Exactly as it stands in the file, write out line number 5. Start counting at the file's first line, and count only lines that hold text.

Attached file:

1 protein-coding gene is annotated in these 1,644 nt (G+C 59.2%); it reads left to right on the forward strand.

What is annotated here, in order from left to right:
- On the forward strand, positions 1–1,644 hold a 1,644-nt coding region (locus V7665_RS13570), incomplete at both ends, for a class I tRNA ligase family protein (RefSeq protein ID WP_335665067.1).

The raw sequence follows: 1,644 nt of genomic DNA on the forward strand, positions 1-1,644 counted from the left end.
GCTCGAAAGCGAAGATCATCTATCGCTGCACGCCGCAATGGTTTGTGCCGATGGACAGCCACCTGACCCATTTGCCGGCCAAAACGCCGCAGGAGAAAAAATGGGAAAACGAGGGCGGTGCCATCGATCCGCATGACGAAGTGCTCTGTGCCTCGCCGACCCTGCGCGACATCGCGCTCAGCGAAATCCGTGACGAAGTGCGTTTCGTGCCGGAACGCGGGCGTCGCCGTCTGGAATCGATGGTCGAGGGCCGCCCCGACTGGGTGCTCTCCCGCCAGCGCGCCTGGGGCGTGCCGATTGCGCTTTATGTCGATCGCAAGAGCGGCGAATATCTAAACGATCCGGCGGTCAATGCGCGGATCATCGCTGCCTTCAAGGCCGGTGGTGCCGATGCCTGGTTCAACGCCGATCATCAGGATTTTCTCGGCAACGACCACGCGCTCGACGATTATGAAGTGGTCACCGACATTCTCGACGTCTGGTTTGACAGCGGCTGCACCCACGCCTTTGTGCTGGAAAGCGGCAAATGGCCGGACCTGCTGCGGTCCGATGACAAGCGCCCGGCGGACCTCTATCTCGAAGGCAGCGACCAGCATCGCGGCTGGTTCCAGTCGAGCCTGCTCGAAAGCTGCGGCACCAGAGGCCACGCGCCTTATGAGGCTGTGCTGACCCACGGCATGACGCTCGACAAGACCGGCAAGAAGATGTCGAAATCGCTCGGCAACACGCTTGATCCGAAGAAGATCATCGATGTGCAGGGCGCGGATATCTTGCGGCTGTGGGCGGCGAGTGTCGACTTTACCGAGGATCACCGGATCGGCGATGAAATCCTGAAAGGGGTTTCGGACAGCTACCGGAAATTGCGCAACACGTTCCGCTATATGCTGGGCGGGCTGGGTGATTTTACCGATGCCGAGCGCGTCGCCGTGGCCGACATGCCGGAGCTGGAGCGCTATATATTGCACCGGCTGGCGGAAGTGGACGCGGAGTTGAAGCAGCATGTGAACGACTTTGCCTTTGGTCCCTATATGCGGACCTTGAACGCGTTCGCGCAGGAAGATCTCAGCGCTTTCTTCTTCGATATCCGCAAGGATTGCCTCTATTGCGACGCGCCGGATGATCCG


GCTCGAAAGCGAAGATCATCTATCGCTGCACGCCGCAATGGTTTGTGCCGATGGACAGCCACCTGACCCATTTGCCGGCCAAAACGCCGCAGGAGAAAAAATGGGAAAACGAGGGCGGTGCCATCGATCCGCATGACGAAGTGCTCTGTGCCTCGCCGACCCTGCGCGACATCGCGCTCAGCGAAATCCGTGACGAAGTGCGTTTCGTGCCGGAACGCGGGCGTCGCCGTCTGGAATCGATGGTCGAGGGCCGCCCCGACTGGGTGCTCTCCCGCCAGCGCGCCTGGGGCGTGCCGATTGCGCTTTATGTCGATCGCAAGAGCGGCGAATATCTAAACGATCCGGCGGTCAATGCGCGGATCATCGCTGCCTTCAAGGCCGGTGGTGCCGATGCCTGGTTCAACGCCGATCATCAGGATTTTCTCGGCAACGACCACGCGCTCGACGATTATGAAGTGGTCACCGACATTCTCGACGTCTGGTTTGACAGCGGCTGCACCCACGCCTTTGTGCTGGAAAGCGGCAAATGGCCGGACCTGCTGCGGTCCGATGACAAGCGCCCGGCGGACCTCTATCTCGAAGGCAGCGACCAGCATCGCGGCTGGTTCCAGTCGAGCCTGCTCGAAAGCTGCGGCACCAGAGGCCACGCGCCTTATGAGGCTGTGCTGACCCACGGCATGACGCTCGACAAGACCGGCAAGAAGATGTCGAAATCGCTCGGCAACACGCTTGATCCGAAGAAGATCATCGATGTGCAGGGCGCGGATATCTTGCGGCTGTGGGCGGCGAGTGTCGACTTTACCGAGGATCACCGGATCGGCGATGAAATCCTGAAAGGGGTTTCGGACAGCTACCGGAAATTGCGCAACACGTTCCGCTATATGCTGGGCGGGCTGGGTGATTTTACCGATGCCGAGCGCGTCGCCGTGGCCGACATGCCGGAGCTGGAGCGCTATATATTGCACCGGCTGGCGGAAGTGGACGCGGAGTTGAAGCAGCATGTGAACGACTTTGCCTTTGGTCCCTATATGCGGACCTTGAACGCGTTCGCGCAGGAAGATCTCAGCGCTTTCTTCTTCGATATCCGCAAGGATTGCCTCTATTGCGACGCGCCGGATGATCCG